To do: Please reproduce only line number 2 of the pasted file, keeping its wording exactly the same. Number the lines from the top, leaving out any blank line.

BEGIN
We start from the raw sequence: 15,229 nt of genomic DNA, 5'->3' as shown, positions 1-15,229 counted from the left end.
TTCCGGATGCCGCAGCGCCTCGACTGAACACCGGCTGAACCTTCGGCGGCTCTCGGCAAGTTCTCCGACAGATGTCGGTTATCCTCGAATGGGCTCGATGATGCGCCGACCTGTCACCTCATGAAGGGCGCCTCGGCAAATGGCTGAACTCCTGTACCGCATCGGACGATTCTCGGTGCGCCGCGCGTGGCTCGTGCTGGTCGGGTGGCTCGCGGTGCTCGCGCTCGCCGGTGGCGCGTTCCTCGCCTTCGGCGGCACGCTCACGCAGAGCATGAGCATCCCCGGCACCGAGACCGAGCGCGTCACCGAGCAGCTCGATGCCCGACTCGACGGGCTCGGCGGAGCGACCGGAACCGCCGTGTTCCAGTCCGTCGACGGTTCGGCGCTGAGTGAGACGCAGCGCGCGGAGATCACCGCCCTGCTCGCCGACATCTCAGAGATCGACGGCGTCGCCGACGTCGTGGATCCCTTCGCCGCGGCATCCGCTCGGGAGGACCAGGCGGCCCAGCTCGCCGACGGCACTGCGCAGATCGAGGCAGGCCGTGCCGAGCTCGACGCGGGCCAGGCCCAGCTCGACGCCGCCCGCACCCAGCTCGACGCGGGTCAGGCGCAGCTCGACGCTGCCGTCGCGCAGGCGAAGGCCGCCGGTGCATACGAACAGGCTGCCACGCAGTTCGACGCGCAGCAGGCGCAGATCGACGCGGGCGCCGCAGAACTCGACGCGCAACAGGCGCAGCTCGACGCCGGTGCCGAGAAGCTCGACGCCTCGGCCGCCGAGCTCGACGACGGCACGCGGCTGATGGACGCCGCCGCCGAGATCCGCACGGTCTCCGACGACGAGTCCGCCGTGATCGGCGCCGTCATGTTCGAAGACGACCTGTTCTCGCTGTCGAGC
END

TTCCGGATGCCGCAGCGCCTCGACTGAACACCGGCTGAACCTTCGGCGGCTCTCGGCAAGTTCTCCGACAGATGTCGGTTATCCTCGAATGGGCTCGATGATGCGCCGACCTGTCACCTCATGAAGGGCGCCTCGGCAAATGGCTGAACTCCTGTACCGCATCGGACGATTCTCGGTGCGCCGCGCGTGGCTCGTGCTGGTCGGGTGGCTCGCGGTGCTCGCGCTCGCCGGTGGCGCGTTCCTCGCCTTCGGCGGCACGCTCACGCAGAGCATGAGCATCCCCGGCACCGAGACCGAGCGCGTCACCGAGCAGCTCGATGCCCGACTCGACGGGCTCGGCGGAGCGACCGGAACCGCCGTGTTCCAGTCCGTCGACGGTTCGGCGCTGAGTGAGACGCAGCGCGCGGAGATCACCGCCCTGCTCGCCGACATCTCAGAGATCGACGGCGTCGCCGACGTCGTGGATCCCTTCGCCGCGGCATCCGCTCGGGAGGACCAGGCGGCCCAGCTCGCCGACGGCACTGCGCAGATCGAGGCAGGCCGTGCCGAGCTCGACGCGGGCCAGGCCCAGCTCGACGCCGCCCGCACCCAGCTCGACGCGGGTCAGGCGCAGCTCGACGCTGCCGTCGCGCAGGCGAAGGCCGCCGGTGCATACGAACAGGCTGCCACGCAGTTCGACGCGCAGCAGGCGCAGATCGACGCGGGCGCCGCAGAACTCGACGCGCAACAGGCGCAGCTCGACGCCGGTGCCGAGAAGCTCGACGCCTCGGCCGCCGAGCTCGACGACGGCACGCGGCTGATGGACGCCGCCGCCGAGATCCGCACGGTCTCCGACGACGAGTCCGCCGTGATCGGCGCCGTCATGTTCGAAGACGACCTGTTCTCGCTGTCGAGC